Amid the uncertainties and volatility of recent times, some things have remained depressingly constant. It is now five years since the then Home Secretary Amber Rudd vowed to respond to warnings that the UK – London in particular – had become the world’s biggest money laundering centre. But while Rudd has long since exited the political stage, the financial criminals are very much still here.
New research just published by the foreign policy think tank Chatham House makes that clear. The UK’s regulations on money laundering are largely unpoliced and unenforceable, the research says. The result is that despite the UK’s efforts to pitch itself on the international stage as a jurisdiction where the rule of law matters, its claim to be the world capital of money laundering would be more convincing.
“The intertwining of financial globalisation and deregulation with the post-Soviet transition has, since the 1990s, created a new international political and economic environment,” Chatham House warns. “In this context, the UK’s relations with Russia and Eurasian states are characterised in part by features of transnational kleptocracy, where British professional service providers enable post-Soviet elites to launder their money and reputations.”
It would be unfair to question the commitment of Amber Rudd and her political colleagues. Successive governments and their ministers have tried hard to tackle money laundering, introducing a slew of new regulation. The problem hasn’t been ambition, but execution – new anti-corruption laws and regulation simply haven’t proved fit for purpose.
One problem is resourcing. A central plank of the UK’s anti-money laundering strategy is that banks and other professional services businesses are required to make suspicious activity reports (SARs) about any transactions they judge might be connected to illicit behaviours. It’s a good idea in theory, but in practice, the system is drowning: in 2020 alone, regulated industries filed more than 573,000 SARs. The National Crime Agency’s Financial Intelligence Unit has just 118 employees looking at these reports.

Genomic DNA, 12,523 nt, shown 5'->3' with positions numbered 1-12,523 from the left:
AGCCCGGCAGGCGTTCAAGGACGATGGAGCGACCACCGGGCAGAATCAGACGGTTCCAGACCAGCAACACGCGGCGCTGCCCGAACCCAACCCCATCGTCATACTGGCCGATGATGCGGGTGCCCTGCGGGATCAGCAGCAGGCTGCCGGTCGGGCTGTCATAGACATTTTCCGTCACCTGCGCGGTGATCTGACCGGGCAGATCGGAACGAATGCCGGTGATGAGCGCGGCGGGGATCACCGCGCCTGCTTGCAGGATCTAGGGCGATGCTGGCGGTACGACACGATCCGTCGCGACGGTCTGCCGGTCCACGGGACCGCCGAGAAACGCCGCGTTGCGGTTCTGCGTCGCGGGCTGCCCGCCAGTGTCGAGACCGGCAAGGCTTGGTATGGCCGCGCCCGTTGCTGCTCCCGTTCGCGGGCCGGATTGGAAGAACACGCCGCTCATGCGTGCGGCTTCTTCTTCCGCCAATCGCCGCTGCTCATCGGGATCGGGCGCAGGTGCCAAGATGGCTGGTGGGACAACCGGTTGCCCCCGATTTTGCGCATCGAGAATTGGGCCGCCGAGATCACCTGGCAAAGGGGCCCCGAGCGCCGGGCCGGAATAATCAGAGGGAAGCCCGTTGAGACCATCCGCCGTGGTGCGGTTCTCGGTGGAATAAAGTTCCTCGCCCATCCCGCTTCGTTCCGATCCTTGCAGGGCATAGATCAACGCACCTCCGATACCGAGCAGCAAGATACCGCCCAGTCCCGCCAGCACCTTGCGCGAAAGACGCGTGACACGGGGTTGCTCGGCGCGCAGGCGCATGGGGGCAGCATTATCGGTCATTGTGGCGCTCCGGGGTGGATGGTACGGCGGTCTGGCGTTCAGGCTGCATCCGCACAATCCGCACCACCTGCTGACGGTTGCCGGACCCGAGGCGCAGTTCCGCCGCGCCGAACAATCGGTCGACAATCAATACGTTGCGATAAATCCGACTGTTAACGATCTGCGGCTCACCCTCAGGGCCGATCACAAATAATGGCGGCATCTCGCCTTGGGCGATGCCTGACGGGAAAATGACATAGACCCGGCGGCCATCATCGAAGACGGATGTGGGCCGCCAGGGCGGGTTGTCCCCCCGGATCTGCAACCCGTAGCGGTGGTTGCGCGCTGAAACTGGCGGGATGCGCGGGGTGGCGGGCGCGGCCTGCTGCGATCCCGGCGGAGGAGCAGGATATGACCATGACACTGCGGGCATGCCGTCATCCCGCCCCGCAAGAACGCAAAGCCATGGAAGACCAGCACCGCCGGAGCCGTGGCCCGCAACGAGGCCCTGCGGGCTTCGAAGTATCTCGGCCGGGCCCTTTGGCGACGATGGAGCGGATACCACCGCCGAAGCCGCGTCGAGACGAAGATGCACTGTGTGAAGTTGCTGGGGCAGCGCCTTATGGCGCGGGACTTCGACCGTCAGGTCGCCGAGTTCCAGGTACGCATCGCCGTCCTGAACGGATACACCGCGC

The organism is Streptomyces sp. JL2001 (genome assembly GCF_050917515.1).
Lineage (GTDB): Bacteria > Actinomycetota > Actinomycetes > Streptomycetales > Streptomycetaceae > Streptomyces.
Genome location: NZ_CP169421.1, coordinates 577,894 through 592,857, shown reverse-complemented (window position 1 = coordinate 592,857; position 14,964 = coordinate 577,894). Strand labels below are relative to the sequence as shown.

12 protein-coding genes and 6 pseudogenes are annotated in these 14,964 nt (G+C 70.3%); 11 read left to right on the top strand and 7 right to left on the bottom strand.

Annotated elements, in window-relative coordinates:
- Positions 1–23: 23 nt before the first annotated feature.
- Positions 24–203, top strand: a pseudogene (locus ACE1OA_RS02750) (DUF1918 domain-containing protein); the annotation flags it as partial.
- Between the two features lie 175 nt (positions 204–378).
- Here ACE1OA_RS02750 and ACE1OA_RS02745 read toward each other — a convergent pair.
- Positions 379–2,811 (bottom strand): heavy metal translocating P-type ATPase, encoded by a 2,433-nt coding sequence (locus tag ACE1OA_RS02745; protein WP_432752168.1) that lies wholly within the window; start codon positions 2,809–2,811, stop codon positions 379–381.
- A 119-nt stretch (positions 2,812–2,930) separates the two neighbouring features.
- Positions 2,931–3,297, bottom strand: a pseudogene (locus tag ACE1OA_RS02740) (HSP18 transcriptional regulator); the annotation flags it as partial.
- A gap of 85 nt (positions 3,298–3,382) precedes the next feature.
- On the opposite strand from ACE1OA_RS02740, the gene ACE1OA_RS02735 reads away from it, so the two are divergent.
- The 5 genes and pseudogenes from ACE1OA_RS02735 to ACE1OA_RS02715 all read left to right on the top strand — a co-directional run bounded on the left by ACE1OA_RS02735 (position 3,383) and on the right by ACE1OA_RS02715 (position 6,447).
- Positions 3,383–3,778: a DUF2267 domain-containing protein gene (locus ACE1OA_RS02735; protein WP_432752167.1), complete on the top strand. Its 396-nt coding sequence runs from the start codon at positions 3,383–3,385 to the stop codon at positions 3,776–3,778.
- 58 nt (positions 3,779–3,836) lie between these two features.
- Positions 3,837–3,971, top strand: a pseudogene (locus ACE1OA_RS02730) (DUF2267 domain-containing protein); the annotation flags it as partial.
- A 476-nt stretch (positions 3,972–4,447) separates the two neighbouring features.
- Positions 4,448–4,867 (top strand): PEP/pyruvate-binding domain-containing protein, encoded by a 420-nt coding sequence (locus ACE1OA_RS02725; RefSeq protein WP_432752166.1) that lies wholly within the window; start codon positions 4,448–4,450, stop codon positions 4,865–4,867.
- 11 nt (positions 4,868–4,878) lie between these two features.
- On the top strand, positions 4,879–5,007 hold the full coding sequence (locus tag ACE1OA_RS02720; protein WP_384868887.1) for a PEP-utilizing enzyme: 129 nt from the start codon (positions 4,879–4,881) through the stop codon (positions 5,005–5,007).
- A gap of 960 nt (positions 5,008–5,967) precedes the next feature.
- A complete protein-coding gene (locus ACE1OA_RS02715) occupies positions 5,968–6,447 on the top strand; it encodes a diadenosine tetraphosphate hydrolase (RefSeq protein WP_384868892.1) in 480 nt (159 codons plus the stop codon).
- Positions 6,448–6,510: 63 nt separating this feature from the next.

Unexplained wealth orders provide another example of a theoretically effective measure that has turned out to be pretty useless. A UWO enables the authorities to seize the assets of individuals who cannot explain where their wealth has come from, and whom the authorities suspect of illegal activities. However, just four of these orders have ever been issued in the UK – securing and enforcing a UWO has proved very challenging for prosecutors.
Elsewhere, Chatham House’s research complains that some professions simply aren’t doing what is expected of them in the fight against financial crime. It points to reports from the Office for Professional Body Anti-Money Laundering Supervision – an agency set up to oversee the anti-money laundering work of 22 professional bodies that supervise legal and accountancy firms – showing that more than three-quarters of these bodies have not implemented an effective risk-based approach.
Still, even if such work were to be complete, the odds would still be stacked in favour of the financial criminals. The reality is that well-connected and extremely wealthy individuals – including the politically exposed persons that money laundering regulation is meant to target – have access to the kind of legal support that prosecutors can only dream of.
These are not uniquely British problems, of course. The campaign group Open Democracy has recently published work highlighting similar weaknesses in the US, through which financial criminals have also channelled their ill-gotten gains. Other Western democracies supposedly committed to the rule of law also stand accused of standing idly by.
The question, of course, is whether anything will change. Well, in the US, there is just an inkling that it might. The Biden Administration has recently published the “United States Strategy on Countering Corruption” – dubbed a “watershed anti-corruption document” by Open Democracy. Among other pledges, it promises significant new resource for those fighting corruption.
In the UK, meanwhile, no such initiatives are currently in play – but Chatham House at least has a clear idea of what is necessary. New laws and additional resources will not, in themselves, deliver what is required, the think tank argues; it will also be necessary to target those who enable money laundering much more aggressively.
What that means in practice is far tougher punishments for the advisers and professionals on which criminals depend. If a banker, say, knows the consequence of looking the other way when working with criminals will be a prison sentence, rather than a fine for their organisation, maybe he or she will take their responsibilities rather more seriously. Until now, individual prosecutions of professional individuals for enabling money laundering have been very rare.
Such changes would, of course, come as a shock to the banking sector and other professions. But it is also likely that overhauling money laundering process, introducing new checks and balances, and investing in new tools and technologies to combat crime would all become much bigger priorities.
Don’t be surprised if this sort of sea change comes sooner rather than later. Slowly but surely, real damage is being done to the UK’s international standing by its complicity in financial crime. And as other countries seek to do more to bear down on illicit activity, and those that enable it, the pressure will mount on the British government to act.